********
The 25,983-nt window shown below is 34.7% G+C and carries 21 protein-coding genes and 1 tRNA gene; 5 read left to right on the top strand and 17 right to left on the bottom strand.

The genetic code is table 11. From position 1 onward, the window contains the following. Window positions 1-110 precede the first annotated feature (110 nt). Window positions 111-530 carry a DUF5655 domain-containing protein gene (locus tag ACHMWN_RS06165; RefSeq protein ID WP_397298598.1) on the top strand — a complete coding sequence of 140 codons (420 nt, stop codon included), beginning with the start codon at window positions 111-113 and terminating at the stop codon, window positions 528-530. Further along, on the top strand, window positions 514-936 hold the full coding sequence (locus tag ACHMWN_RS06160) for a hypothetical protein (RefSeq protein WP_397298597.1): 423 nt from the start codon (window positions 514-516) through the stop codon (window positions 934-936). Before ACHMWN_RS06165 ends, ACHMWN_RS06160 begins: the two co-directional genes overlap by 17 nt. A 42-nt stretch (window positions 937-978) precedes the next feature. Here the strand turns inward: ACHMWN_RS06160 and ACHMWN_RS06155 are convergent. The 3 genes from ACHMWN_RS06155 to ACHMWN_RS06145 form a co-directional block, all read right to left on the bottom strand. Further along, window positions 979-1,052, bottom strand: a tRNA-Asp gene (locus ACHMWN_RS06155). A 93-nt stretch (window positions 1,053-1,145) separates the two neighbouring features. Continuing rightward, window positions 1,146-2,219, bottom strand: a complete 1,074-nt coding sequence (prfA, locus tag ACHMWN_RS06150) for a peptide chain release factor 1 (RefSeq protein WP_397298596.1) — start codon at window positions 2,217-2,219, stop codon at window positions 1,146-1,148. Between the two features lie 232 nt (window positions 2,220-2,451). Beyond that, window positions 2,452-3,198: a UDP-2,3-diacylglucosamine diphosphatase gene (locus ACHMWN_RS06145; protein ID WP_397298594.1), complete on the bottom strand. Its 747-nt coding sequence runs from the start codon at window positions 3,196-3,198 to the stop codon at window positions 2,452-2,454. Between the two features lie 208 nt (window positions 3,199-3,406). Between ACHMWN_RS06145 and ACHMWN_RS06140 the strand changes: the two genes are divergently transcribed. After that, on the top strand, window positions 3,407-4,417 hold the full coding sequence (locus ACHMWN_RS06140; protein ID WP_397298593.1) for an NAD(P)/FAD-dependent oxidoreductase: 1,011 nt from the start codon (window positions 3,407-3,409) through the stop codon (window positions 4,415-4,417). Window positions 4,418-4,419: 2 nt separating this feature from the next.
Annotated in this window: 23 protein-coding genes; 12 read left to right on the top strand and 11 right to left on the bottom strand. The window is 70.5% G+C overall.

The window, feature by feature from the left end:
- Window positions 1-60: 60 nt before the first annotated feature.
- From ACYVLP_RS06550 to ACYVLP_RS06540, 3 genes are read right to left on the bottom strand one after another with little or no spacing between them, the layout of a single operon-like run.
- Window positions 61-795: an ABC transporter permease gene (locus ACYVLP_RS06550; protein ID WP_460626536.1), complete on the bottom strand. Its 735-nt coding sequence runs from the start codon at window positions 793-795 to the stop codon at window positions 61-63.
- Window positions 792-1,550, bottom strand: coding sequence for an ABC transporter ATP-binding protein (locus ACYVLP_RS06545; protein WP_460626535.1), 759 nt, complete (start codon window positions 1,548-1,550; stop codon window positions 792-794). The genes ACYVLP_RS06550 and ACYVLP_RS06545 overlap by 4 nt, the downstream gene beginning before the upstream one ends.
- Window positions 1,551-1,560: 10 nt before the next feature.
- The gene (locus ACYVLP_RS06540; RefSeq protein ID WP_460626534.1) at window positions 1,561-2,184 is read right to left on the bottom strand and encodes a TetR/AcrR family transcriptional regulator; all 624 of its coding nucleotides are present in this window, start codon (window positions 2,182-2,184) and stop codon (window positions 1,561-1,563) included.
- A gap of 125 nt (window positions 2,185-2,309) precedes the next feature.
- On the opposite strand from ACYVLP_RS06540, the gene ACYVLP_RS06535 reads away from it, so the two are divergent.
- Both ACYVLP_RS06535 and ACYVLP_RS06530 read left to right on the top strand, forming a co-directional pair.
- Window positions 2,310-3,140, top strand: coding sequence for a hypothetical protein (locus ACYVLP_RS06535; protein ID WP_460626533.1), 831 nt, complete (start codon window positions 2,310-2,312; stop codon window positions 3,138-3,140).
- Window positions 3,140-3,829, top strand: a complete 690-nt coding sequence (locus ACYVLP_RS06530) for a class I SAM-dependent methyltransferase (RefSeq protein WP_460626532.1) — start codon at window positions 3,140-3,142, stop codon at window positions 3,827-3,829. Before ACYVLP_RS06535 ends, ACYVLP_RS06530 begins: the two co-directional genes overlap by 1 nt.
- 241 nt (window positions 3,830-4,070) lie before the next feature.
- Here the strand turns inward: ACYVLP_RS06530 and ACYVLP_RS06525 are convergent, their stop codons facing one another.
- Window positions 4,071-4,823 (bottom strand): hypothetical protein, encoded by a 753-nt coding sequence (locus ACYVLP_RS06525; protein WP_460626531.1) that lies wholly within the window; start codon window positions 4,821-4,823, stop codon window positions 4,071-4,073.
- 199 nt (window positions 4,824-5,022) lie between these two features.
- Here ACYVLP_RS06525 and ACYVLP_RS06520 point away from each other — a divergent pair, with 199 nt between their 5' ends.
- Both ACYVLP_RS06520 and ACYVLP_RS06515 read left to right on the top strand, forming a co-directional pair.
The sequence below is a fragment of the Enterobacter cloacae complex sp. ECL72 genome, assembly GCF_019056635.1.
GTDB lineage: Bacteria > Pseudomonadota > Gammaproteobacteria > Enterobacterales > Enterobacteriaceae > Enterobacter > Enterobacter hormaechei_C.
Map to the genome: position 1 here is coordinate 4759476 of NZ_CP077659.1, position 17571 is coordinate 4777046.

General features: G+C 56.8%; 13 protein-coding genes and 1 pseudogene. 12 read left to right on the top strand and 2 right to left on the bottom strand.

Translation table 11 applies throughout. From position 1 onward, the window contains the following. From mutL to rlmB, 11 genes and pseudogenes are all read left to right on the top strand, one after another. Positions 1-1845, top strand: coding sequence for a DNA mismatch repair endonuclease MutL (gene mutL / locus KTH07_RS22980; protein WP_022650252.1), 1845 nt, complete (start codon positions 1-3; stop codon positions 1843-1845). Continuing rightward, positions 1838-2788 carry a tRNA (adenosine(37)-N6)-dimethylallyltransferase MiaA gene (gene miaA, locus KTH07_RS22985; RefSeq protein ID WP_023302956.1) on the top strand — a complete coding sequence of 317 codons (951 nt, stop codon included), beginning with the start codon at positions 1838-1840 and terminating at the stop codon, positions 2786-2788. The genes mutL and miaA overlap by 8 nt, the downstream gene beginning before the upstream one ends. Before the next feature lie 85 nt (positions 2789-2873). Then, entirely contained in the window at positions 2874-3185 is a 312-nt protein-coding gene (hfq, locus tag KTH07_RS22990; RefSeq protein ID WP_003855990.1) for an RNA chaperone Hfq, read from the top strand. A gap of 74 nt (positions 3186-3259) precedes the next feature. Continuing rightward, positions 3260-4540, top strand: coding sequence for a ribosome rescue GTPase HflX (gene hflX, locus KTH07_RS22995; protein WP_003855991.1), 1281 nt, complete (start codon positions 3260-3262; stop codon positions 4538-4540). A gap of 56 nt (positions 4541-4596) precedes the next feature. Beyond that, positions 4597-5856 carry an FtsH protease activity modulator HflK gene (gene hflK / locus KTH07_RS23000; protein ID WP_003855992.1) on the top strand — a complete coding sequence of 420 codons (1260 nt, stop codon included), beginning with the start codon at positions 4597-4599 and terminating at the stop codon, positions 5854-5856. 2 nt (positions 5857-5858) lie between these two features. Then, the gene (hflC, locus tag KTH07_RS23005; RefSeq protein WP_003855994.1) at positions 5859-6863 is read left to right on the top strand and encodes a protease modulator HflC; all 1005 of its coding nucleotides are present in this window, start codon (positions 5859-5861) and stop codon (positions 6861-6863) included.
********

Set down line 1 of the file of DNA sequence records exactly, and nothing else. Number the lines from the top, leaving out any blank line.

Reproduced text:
The 25,983-nt window shown below is 34.7% G+C and carries 21 protein-coding genes and 1 tRNA gene; 5 read left to right on the top strand and 17 right to left on the bottom strand.